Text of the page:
Figure 1: Introduction of oxygen to bottled wine over time based on closure type (From: Wong 20201)

Oxidation of wine during aging, and evolution of wine in the bottle, depends on the total package oxygen at the time of bottling as well as the oxygen transmission into the bottle after bottling. Different closure types have different initial oxygen release, which contributes to total package oxygen, as well as the oxygen transmission rate during aging.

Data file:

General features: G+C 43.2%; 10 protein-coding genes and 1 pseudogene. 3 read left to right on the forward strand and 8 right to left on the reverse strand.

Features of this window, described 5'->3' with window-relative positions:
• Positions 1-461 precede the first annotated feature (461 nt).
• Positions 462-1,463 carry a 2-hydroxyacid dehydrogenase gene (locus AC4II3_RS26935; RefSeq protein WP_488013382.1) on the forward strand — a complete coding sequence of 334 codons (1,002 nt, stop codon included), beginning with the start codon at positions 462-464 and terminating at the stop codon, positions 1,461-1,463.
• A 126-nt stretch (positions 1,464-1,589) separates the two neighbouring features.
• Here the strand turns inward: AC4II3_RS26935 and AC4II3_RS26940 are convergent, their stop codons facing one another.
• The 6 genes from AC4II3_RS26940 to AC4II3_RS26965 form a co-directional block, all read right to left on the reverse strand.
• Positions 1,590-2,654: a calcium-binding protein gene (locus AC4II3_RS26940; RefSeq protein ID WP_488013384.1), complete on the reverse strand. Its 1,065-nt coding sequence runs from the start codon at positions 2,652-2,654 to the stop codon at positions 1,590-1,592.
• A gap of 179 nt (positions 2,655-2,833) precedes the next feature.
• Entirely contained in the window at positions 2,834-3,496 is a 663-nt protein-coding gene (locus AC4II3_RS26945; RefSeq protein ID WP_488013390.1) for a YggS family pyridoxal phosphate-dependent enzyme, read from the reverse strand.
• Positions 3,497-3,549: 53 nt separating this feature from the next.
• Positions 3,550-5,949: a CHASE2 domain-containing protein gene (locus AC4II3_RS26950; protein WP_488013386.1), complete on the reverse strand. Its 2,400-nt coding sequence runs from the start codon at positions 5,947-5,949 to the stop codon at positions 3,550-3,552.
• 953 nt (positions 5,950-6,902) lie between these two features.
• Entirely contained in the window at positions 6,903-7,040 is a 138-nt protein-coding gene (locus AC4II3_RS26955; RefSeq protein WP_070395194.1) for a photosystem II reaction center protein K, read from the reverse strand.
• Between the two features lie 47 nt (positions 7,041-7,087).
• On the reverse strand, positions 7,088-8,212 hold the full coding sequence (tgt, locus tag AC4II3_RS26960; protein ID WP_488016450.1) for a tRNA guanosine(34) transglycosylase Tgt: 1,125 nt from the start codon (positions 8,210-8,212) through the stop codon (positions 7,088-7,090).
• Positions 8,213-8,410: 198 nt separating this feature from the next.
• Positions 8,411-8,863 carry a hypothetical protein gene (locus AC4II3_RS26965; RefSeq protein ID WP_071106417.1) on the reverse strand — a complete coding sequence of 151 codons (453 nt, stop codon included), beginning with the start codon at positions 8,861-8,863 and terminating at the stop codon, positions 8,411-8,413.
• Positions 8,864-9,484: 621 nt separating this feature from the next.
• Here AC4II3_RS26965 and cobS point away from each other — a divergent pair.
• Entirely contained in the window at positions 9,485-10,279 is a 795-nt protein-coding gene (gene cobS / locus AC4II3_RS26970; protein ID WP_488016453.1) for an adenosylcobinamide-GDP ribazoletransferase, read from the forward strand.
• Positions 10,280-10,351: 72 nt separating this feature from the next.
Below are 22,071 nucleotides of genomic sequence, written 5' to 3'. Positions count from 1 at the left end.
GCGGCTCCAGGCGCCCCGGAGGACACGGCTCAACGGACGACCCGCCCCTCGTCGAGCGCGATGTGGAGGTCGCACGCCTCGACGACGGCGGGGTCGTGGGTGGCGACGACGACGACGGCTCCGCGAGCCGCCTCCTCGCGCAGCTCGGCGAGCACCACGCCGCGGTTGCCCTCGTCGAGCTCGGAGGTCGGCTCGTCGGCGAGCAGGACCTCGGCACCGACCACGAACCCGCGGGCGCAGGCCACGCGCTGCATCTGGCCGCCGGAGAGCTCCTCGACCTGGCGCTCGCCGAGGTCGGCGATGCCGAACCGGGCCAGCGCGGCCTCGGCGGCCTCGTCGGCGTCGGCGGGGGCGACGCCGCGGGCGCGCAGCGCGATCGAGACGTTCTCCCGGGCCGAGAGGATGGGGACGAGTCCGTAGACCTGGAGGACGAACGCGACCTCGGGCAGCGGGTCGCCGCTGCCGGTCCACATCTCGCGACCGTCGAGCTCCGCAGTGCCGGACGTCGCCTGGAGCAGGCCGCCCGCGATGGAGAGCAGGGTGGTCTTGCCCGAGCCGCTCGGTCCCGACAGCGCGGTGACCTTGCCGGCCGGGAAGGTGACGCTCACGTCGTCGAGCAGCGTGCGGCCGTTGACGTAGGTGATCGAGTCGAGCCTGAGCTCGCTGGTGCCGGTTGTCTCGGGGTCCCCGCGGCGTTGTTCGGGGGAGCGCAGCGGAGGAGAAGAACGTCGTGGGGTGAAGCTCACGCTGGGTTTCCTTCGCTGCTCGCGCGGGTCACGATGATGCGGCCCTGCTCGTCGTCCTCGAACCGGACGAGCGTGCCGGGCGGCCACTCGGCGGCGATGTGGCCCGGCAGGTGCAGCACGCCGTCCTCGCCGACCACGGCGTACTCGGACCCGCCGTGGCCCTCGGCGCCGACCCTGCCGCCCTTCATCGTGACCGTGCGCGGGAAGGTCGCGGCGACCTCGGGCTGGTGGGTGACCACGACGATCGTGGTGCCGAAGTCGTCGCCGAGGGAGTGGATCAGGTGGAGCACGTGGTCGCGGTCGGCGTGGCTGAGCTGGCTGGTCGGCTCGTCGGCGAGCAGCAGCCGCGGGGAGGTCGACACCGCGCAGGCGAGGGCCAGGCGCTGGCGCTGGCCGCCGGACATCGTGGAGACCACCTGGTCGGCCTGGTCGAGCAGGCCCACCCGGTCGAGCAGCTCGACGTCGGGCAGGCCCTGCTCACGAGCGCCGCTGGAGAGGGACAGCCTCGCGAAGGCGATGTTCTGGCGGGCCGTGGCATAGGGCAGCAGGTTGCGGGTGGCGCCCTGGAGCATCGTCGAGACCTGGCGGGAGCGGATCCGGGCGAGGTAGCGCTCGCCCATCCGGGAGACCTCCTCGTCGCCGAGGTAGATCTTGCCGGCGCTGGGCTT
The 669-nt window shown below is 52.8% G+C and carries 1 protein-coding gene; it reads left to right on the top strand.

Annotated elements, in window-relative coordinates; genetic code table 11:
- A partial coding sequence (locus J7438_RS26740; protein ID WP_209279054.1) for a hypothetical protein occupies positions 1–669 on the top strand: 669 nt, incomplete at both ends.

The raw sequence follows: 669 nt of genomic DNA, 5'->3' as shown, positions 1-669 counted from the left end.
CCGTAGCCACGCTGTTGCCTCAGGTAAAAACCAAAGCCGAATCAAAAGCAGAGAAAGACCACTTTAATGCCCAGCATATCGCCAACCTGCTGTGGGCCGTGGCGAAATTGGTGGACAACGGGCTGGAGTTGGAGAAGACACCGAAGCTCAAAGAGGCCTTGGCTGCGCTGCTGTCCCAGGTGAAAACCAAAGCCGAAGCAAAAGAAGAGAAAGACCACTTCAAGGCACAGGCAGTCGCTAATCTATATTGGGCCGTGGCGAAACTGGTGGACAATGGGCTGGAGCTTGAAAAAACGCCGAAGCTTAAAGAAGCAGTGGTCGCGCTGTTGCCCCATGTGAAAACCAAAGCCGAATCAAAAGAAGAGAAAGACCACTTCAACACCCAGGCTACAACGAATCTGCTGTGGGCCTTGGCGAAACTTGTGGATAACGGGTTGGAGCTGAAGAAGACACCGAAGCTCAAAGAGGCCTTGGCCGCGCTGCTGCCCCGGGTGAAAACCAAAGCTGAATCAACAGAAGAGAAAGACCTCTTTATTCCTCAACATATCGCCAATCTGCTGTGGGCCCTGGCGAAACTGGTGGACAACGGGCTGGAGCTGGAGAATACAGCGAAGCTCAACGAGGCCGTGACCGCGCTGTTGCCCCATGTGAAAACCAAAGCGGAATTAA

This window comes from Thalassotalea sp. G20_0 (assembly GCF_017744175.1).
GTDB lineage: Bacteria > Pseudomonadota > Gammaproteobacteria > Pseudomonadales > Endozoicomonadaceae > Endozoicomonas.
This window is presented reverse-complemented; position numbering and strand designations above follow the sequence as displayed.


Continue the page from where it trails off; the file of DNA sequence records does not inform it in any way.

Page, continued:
1. Oxygen initial release (OIR) is a major contributor to total package oxygen. Cylindrical closures (natural cork, microaglomerate cork, and synthetic cork) all contain oxygen trapped in the closure material itself that is released in the first few months after bottling. Compression of the closure during insertion creates pressure inside the closure that eventually equilibrates into the headspace. The same open cellular structures that give natural cork its compressibility and elasticity also lead to higher OTR, as these empty spaces contain a lot of oxygen. Other closures that have to be compressed for insertion (microaglomerate and synthetic corks) also show some OIR while screw caps do not introduce much oxygen from this phenomenon2. However, recent bottling audits using new sensory technologies have shown a large variation in TPO introduced at bottling with screwcap closures due to oxygen trapped in the cap itself as it is placed on the bottle, which introduces 2-3 times more oxygen than cork OIR1